This standard of beauty can be seen throughout the novel. But the book hints that once Claudia becomes older, she too will learn to hate herself, as if racial self-loathing was a necessity to be mature.
Henry, and Pecola Breedlove, a temporary foster child whose house is burned down by her unstable, alcoholic, and sexually abusive father. Pecola is a quiet, passive young girl who grows up with little money and whose parents are constantly fighting, both verbally and physically.
Pecola is continually reminded of what an "ugly" girl she is by members of her neighborhood and school community. In an attempt to beautify herself, Pecola wishes for blue eyes — a standard that was perpetuated through the gifting of white, blue-eyed dolls throughout her childhood.
Additionally, most chapters' titles are extracts from the Dick and Jane paragraph in the novel's prologue, presenting a white family that may be contrasted with Pecola's.
The chapter titles contain sudden repetition of words or phrases, many cut-off words, and no interword separations. The novel, through flashbacksexplores the younger years of both of Pecola's parents, Cholly and Pauline, and their struggles as African-Americans in a largely White Anglo-Saxon Protestant community.
Pauline now works as a servant for a wealthier white family.
One day in the novel's present time, while Pecola is doing dishes, drunk Cholly rapes her. His motives are largely confusing, seemingly a combination of both love and hate. After raping her a second time, he flees, leaving her pregnant. Claudia and Frieda are the only two in the community that hope for Pecola's child to survive in the coming months.
Consequently, they give up the money they had been saving to buy a bicycle, instead planting marigold seeds with the superstitious belief that if the flowers bloom, Pecola's baby will survive. The marigolds never bloom, and Pecola's child, who is born prematurely, dies.
In the aftermath, a dialogue is presented between two sides of Pecola's own deluded imagination, in which she indicates conflicting feelings about her rape by her father.
In this internal conversation, Pecola speaks as though her wish for blue eyes has been granted, and believes that the changed behavior of those around her is due to her new eyes, rather than the news of her rape or her increasingly strange behavior.
Claudia, as narrator a final time, describes the recent phenomenon of Pecola's insanity and suggests that Cholly who has since died may have shown Pecola the only love he could by raping her.
Claudia laments on her belief that the whole community, herself included, have used Pecola as a scapegoat to make themselves feel prettier and happier. One of the main characters of the novel, Pecola is a young black girl who comes from a financially unstable family.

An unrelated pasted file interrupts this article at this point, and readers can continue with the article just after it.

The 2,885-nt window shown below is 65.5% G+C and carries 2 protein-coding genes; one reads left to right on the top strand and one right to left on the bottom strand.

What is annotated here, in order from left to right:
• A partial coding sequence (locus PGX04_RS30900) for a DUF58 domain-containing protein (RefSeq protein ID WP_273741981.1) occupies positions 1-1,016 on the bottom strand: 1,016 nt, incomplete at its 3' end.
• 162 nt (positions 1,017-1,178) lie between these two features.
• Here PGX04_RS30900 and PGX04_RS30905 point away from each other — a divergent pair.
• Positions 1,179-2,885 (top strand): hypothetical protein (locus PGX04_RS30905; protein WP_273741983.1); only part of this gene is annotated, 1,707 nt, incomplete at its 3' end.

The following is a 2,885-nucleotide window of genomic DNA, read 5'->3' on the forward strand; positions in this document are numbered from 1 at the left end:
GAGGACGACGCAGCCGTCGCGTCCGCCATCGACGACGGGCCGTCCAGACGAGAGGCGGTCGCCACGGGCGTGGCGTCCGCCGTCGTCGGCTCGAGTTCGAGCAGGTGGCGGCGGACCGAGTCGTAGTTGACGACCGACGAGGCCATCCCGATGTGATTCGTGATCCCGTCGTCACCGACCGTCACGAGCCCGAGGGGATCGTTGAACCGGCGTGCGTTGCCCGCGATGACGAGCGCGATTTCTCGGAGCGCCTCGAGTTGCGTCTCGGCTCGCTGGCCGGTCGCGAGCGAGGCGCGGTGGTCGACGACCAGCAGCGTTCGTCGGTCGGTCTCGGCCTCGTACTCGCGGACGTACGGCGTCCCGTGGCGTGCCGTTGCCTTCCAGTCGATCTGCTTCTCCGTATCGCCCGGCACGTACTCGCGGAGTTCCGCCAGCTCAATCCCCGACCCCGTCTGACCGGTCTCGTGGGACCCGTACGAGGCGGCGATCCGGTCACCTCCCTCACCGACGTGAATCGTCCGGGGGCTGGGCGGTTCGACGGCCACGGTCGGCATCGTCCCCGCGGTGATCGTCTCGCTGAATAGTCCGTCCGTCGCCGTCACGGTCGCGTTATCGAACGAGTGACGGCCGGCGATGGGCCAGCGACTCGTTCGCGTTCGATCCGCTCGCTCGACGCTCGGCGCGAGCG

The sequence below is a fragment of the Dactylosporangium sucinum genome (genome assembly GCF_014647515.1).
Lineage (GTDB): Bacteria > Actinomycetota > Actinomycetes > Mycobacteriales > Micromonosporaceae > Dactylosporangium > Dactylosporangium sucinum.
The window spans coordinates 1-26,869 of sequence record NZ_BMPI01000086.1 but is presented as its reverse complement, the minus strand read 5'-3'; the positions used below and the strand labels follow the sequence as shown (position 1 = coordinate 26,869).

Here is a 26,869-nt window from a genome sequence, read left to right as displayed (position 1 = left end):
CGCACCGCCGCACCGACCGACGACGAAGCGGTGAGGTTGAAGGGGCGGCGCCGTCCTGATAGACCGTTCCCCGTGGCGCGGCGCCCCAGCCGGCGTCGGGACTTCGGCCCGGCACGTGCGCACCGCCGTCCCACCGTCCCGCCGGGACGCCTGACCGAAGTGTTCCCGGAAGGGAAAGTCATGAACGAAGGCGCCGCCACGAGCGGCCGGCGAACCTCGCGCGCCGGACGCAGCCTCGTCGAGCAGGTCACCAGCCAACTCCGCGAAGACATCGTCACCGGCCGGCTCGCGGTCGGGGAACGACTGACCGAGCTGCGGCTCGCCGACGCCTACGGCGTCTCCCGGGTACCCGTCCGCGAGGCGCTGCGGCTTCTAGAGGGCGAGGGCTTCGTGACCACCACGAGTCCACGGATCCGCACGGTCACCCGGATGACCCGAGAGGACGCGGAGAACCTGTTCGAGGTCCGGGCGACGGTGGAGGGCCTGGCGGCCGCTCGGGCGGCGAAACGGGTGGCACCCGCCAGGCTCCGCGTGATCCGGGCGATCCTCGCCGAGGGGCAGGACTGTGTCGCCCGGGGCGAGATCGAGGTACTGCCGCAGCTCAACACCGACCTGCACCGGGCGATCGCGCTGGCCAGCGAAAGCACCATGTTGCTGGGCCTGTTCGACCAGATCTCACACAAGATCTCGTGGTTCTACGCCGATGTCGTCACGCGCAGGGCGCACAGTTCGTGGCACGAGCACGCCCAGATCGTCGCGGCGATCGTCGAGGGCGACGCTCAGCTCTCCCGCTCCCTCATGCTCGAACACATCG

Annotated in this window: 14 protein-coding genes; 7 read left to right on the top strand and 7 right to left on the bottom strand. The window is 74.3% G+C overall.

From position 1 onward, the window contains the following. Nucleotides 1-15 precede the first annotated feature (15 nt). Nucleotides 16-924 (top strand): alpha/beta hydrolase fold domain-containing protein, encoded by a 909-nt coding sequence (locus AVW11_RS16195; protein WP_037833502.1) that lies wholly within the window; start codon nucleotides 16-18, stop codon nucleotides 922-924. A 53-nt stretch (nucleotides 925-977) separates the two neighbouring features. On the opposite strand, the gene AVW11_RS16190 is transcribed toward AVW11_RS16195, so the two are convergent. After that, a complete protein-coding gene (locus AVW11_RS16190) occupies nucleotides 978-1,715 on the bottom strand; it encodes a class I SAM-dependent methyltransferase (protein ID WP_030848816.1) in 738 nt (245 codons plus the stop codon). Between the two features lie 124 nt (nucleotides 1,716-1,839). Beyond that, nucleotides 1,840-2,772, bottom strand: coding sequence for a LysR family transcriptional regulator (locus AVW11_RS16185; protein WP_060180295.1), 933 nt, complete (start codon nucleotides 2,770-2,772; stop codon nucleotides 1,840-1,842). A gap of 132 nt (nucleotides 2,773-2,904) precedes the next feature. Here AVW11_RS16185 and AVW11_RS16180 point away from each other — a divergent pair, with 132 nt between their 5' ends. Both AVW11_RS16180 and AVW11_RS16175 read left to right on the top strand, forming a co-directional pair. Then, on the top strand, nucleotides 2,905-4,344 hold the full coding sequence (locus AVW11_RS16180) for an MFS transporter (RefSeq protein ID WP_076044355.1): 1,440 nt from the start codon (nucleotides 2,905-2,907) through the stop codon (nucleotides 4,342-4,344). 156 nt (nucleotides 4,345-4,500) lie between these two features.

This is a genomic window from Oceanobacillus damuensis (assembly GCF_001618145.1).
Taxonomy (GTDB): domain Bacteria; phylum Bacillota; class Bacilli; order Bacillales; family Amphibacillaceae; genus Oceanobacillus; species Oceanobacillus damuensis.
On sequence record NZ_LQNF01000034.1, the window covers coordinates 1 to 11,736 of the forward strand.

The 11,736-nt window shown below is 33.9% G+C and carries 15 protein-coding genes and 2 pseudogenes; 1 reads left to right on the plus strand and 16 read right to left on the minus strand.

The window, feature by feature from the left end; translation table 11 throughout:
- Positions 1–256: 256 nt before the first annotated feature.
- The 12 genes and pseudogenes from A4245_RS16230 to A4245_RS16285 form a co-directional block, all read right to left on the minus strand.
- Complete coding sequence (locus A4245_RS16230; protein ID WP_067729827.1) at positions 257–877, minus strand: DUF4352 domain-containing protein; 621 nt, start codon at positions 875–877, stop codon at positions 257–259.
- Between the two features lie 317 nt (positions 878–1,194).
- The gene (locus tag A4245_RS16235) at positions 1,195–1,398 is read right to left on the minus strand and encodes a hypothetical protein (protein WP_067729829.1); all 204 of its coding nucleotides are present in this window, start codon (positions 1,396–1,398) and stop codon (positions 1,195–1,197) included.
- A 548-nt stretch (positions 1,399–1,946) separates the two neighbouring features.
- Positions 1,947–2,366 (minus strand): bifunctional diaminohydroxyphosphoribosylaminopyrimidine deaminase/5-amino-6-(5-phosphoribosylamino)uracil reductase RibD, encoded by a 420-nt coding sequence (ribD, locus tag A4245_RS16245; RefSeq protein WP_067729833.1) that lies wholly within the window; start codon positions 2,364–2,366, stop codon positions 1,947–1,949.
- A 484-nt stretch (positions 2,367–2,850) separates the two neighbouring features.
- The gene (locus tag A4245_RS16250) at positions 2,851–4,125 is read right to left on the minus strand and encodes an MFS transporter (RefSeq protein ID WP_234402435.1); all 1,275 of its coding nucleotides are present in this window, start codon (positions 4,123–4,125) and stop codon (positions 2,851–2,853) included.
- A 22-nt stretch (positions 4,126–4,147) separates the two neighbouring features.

Between a combination of facing domestic violence, bullying, sexual assault, and living in a community that associates beauty with whiteness, she suffers from low self-esteem and views herself to be ugly.
The title The Bluest Eye refers to Pecola's fervent wishes for beautiful blue eyes. Her insanity at the end of the novel is her only way to escape the world where she cannot be beautiful and to get the blue eyes she desires from the beginning of the novel. Narrates majority of the novel and is also a young black girl.Toni Morrison's The Bluest Eye In the novel, The Bluest Eye, the author, Toni Morrison, tells the tragic story of Pecola Breedlove.
Pecola longs for acceptance from the world. She is an innocent little girl, however, she is rejected practically by the whole world, and her own parents.
—Toni Morrison, A Mercy It is the urge to find a “person,” a “female,” a “black” like herself in literature that sculpted Toni Morrison into a writer. As a reader, she could only absorb what was provided to her by the books she read.
1 So, it is only as a writer that she believed she . Get ready to write your paper on The Bluest Eye with our suggested essay topics, sample essays, and more.
- Cinema in Toni Morrison's The Bluest Eye In Toni Morrison’s novel, The Bluest Eye, characters learn how to perform social roles though film. Pauline goes to . Toni Morrison's The Bluest Eye: Racial and Social-Cultural Problems Dealing with the Lost Identity of Young African American Women Essay white American female actresses.
These two actresses represented American society's ideal beauty, with their blonde hair and blue eyes. Keywords: bluest eye examination, toni morrison bluest eye There are various beautiful things in this world.
You can find beautiful people, beautiful places, and beautiful things. When telling a story there are ways to portray beauty.